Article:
Finance Minister Tito Mboweni, no doubt frustrated at the somnolence of the economy and a noticeable lack of ideas to regenerate it, last week exhorted South Africans to wake up.
“Rock the boat! Shake the baobab tree! Do the unusual, disrupt the comfortable zones. Get things moving. Irritate the Establishment! Let them think! That is how you get Movement forward. This country needs Movement! Disrupt, destruct inertia!” he tweeted.
We have too many urgent problems such as rising unemployment and poverty to allow a mixture of deep sleep and policy paralysis to rule. In the case of electricity, in particular, the terrain is changing so fast that new approaches need to be adopted and implemented. Soon.
We know too well that Eskom teeters perilously on the edge of financial and operational meltdown and that without the billions of rands Mboweni has agreed to pour into it, it will collapse and bring down the economy with it.
But at the same time the market for the resource it burns — coal — is being disrupted in a manner unprecedented in its history. The United States research group the Institute for Energy Economics and Financial Analysis, in a report released this week, said global capital is fleeing the coal sector at an electrifying rate.
“Since 2013, coal exit announcements have occurred at a rate of over one per month from globally significant banks and insurers holding more than $10-billion worth of assets under management,” the institute said.
“Since 2018, a bank, insurer or other financial institution has announced a restriction on coal financing on average every two weeks. In the first half of 2019, that rate increased to one per week and now over 100 financial institutions around the world, including South African banks, have made a move away from coal already.”
But, if the need for policy action in the energy sector is urgent, reform has been dormant. There is no shortage of South Africans who want to shake the baobab, but government won’t let them. The City of Cape Town is a case in point. It wants to source its own clean energy as part of a commitment to a cleaner environment and also to break its dependence on failed parastatal Eskom.
Back in 2015, Cape Town’s mayor (then Patricia de Lille) asked the energy minister (then Tina Joemat-Pettersson) to allow the city to source renewable energy, but did not even get a reply.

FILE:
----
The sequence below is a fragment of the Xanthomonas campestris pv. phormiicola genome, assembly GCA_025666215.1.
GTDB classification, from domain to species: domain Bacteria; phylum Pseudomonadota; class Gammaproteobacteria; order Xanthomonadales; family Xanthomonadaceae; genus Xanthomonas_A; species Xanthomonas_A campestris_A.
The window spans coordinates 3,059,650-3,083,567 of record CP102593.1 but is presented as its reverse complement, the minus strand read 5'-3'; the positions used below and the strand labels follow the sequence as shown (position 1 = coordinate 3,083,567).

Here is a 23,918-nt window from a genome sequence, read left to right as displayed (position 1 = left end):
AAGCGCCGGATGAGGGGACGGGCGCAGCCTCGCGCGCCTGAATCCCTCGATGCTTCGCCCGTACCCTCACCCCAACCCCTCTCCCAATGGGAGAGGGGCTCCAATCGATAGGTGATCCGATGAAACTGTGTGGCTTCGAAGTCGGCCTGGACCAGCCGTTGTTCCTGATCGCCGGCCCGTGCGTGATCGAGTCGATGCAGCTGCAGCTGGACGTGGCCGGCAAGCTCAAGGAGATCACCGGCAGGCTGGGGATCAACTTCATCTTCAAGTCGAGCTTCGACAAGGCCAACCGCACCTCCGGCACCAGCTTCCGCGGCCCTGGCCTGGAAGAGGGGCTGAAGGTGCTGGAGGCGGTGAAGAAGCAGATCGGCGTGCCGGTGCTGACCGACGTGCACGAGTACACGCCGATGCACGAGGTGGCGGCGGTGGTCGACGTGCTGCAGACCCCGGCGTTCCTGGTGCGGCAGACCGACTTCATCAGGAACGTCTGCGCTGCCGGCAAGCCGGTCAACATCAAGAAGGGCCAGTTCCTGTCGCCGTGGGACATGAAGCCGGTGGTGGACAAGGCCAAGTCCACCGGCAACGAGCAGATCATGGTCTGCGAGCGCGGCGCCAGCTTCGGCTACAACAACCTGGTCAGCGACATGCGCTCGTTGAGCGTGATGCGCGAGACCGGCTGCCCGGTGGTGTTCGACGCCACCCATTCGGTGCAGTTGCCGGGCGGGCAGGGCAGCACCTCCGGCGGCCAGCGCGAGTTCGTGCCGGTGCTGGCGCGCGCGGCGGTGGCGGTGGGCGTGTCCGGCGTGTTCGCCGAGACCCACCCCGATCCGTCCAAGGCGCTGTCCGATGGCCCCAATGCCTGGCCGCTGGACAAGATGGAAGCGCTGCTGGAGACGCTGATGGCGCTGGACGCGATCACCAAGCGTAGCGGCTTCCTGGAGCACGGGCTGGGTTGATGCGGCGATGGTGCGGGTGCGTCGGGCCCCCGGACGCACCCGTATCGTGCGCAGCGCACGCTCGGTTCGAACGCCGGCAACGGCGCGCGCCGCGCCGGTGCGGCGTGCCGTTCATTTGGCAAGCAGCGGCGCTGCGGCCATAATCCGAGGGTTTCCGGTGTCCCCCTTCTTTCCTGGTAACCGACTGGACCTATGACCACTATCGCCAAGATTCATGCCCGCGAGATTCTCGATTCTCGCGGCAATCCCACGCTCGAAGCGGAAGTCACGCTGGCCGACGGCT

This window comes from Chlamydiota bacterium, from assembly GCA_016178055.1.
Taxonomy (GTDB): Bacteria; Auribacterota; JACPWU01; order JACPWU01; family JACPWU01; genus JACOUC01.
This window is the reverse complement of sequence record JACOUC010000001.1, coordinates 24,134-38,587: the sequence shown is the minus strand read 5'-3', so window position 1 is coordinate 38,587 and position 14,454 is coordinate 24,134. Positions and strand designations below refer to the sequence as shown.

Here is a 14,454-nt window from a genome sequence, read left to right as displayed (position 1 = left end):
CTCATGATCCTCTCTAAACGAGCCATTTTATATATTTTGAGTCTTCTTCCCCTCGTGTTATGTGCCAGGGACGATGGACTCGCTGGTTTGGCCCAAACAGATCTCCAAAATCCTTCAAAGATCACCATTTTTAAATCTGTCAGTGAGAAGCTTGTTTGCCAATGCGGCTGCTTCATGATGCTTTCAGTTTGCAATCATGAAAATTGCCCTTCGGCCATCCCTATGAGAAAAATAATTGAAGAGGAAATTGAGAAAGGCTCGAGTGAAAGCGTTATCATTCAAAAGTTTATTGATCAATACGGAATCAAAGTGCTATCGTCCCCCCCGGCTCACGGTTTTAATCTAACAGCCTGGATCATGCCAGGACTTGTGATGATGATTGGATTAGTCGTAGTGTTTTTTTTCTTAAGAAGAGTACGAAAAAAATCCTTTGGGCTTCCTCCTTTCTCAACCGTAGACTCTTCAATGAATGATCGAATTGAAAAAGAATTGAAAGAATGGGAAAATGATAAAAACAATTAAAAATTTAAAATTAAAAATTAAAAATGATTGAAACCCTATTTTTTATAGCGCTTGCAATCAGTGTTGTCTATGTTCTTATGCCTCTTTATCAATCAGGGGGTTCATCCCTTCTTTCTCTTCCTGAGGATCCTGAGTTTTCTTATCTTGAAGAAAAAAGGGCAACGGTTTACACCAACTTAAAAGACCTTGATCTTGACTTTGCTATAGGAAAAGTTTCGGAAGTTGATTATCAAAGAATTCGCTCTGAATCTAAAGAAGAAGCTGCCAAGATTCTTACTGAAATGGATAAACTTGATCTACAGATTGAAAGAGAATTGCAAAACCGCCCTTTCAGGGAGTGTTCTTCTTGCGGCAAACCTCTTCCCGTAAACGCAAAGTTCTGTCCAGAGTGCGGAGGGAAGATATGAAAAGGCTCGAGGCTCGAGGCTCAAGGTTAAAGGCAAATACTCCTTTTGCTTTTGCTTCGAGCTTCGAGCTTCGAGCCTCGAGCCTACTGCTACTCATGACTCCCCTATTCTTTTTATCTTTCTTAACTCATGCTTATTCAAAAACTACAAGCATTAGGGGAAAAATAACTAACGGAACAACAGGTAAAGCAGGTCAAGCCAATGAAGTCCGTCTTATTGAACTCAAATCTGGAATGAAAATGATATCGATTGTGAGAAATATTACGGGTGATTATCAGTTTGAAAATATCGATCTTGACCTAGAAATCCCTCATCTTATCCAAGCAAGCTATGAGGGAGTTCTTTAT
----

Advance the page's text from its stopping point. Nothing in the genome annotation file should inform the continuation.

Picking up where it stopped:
Kadri Nassiep, executive director for energy at the City of Cape Town, says the city was forced to take the legal route after “high-level frustrations” trying to get ministerial permission. He describes Eskom as a liability because of its load-shedding and price spikes, some of which the city was forced to absorb because it said consumers could not afford them.
The City of Cape Town vs the National Energy Regulator of South Africa and the Minister of Energy, which is before the high court in Pretoria, is being seen as a test case for the freeing up of the electricity sector, but has yet to be heard in court.
The Centre for Environmental Rights (CER) applied to the court this week to be admitted as a friend of the court. It says its application seeks to highlight the constitutional obligations of local government to protect the environment, as well as people’s health and wellbeing.
The CER’s Nicole Loser says in the application that “section 24 of the Constitution provides a right to an environment protected for the benefit of present and future generations, including in the context of South Africa’s electricity landscape and in the light of the need to reduce the harmful effects of SA’s reliance on coal for electricity”.
The City of Cape Town court papers are dated July 25, 2017. Lance Greyling, the executive for enterprise and investment, says in the papers that the city has a constitutional and statutory duty to provide basic services, including electricity, to its inhabitants and that this includes the right for it to determine how best to discharge this duty without interference from others.
“In November 2015, the city applied to the minister for a determination that would allowit to purchase solar and wind power from an independent power producer (IPP) who would establish new generation capacity to supply it,” the papers say.
“The minister has, however, to date failed to determine the city’s application. The minister moreover recently informed the city that she has placed all new determinations on hold.”
The city was advised that the law does not preclude anybody from establishing and operating new generation capacity as long as it is licensed to do so by the National Energy Regulator of South Africa (Nersa) under the Electricity Act.